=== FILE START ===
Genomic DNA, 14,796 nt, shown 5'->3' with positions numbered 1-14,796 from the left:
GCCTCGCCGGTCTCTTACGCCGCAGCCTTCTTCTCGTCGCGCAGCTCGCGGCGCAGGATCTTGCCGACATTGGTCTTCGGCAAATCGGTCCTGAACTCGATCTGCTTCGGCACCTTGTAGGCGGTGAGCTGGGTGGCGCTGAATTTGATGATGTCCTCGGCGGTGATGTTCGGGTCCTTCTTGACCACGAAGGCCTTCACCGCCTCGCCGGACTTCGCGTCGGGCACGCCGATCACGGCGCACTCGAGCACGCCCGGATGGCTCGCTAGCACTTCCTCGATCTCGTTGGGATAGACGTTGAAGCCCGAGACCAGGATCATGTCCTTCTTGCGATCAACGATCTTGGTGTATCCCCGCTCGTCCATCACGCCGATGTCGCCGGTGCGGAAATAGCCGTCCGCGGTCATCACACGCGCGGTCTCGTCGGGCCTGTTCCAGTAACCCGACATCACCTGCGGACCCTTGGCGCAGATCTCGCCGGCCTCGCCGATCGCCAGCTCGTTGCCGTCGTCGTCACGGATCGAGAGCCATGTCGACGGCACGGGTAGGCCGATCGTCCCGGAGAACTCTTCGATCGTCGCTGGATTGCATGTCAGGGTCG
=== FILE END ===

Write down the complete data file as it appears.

Genomic DNA, 14,796 nt, shown 5'->3' with positions numbered 1-14,796 from the left:
GCCTCGCCGGTCTCTTACGCCGCAGCCTTCTTCTCGTCGCGCAGCTCGCGGCGCAGGATCTTGCCGACATTGGTCTTCGGCAAATCGGTCCTGAACTCGATCTGCTTCGGCACCTTGTAGGCGGTGAGCTGGGTGGCGCTGAATTTGATGATGTCCTCGGCGGTGATGTTCGGGTCCTTCTTGACCACGAAGGCCTTCACCGCCTCGCCGGACTTCGCGTCGGGCACGCCGATCACGGCGCACTCGAGCACGCCCGGATGGCTCGCTAGCACTTCCTCGATCTCGTTGGGATAGACGTTGAAGCCCGAGACCAGGATCATGTCCTTCTTGCGATCAACGATCTTGGTGTATCCCCGCTCGTCCATCACGCCGATGTCGCCGGTGCGGAAATAGCCGTCCGCGGTCATCACACGCGCGGTCTCGTCGGGCCTGTTCCAGTAACCCGACATCACCTGCGGACCCTTGGCGCAGATCTCGCCGGCCTCGCCGATCGCCAGCTCGTTGCCGTCGTCGTCACGGATCGAGAGCCATGTCGACGGCACGGGTAGGCCGATCGTCCCGGAGAACTCTTCGATCGTCGCTGGATTGCATGTCAGGGTCG